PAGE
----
An NPC throughout the day is controlled by a combination of script and AI. For example, an NPC may leave home at 7, walk to the bus stop, ride the bus, arrive at work and at lunch, go outside and eat. This kind of script creates differentiated characters rooted in real life.

Yu Suzuki, Director/Producer
A quote from GDC 2014 Classic Postmortem: Yu Suzuki’s Shenmue.

This structure also lends itself to the pace of the game. Certain shops don’t open until a specific time, people aren’t always available when you need them and with no option to skip time forward, Ryo is instead subjected to more subordinate tasks, propelled into a life that is representative of our own: Socialising with friends, shopping at the convenience store or spending time playing video games.

Shenmue – The busy streets of Dobuita.

This procrastination is where Shenmue excels. Rather than a string of action orientated set pieces, it puts emphasis on the mundane. This balance allows for a deeper belief in the environment. This sense of realism transcended anything I had ever experienced in video games at the time. The level of detail this world offers goes far beyond that of the players’ path too.

Whole areas are carved out to contain accurate reflections of day-to-day life. An example being a sushi chef that prepares food for his customers. You can play the entirety of Shenmue without ever setting foot in his restaurant. Yet the eatery is meticulously carved out, all the way down to the chef’s animations; each one replicating the moulding and shaping of nigiri preparation. This would be expected if you were at all required to venture into this establishment, yet it exists separate from the story. The environments in Shenmue never feel empty, nor does they feel as though they’re part of a set. There is a particular focus on elements you may not experience, in order to invoke genuine surprise when you do.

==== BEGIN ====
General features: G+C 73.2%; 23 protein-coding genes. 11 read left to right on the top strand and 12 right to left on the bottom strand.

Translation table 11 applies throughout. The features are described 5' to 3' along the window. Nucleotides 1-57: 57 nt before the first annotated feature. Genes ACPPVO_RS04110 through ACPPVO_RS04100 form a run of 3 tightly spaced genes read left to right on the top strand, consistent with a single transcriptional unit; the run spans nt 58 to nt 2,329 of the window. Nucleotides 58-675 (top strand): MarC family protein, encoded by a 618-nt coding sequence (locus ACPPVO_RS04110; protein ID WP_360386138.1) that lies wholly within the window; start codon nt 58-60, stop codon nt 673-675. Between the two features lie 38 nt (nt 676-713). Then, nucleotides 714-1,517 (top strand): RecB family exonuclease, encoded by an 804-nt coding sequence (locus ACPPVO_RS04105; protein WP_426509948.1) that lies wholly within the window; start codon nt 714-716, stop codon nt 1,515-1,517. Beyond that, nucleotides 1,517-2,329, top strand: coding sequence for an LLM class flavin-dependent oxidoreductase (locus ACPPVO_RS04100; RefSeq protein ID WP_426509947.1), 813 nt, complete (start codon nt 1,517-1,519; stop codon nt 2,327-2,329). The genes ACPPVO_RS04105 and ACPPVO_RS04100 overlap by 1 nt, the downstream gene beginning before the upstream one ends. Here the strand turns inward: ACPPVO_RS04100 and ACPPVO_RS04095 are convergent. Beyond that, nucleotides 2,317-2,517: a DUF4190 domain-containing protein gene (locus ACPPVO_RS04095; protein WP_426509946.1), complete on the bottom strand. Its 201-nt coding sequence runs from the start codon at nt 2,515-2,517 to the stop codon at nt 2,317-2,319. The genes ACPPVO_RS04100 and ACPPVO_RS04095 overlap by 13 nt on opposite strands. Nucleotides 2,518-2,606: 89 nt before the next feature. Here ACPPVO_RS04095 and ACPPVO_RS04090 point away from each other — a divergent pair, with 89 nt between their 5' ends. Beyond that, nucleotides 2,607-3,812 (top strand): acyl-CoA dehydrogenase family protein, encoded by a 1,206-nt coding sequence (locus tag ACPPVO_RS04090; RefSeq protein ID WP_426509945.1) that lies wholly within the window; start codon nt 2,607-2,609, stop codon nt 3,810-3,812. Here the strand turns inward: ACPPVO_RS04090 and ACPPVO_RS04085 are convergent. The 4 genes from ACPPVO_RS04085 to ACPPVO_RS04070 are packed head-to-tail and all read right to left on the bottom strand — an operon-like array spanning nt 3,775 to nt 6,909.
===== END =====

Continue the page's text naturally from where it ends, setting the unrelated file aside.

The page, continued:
Everything down to the last detail is considered throughout Shenmue, even the weather. As you advance throughout the story the rain will eventually turn to snow as the winter months begin to creep in, which was actually based on real-world data.

The weather system allows programmatic control of the weather and time. Lighting changes properly with the time of day. Rain and snow are algorithmically generated, as a result, we have a very high rate of data compression on our weather representation. The story of Shenmue is set in Yokosuka in Japan in 1986. We actually used the historical weather data in Yokosuka for a three-year period starting in 1986 to create the in-game weather.

Yu Suzuki, Director/Producer
A quote from GDC 2014 Classic Postmortem: Yu Suzuki’s Shenmue.

Yu Suzuki was able to achieve an unrivalled level of immersion by building an environment that a story is able to exist within, as opposed to an environment that would exist around a story. It was incomparable to anything I had played before at the time. Although many of the areas, scheduled character patterns and various occurrences may not necessarily benefit plot development, they exist to immerse you in Yu Suzuki’s vision and are substantial in creating a world that feels as if it would exist without you.

Disclosure: SEGA Europe provided a review code for coverage purposes.

At the core, Hokinoto is about the analysis of specific aspects within video games, with a primary focus on those of a Japanese origin—whether it be in relation to a game, publisher, developer, company or less frequently, a Japanese connection or influence.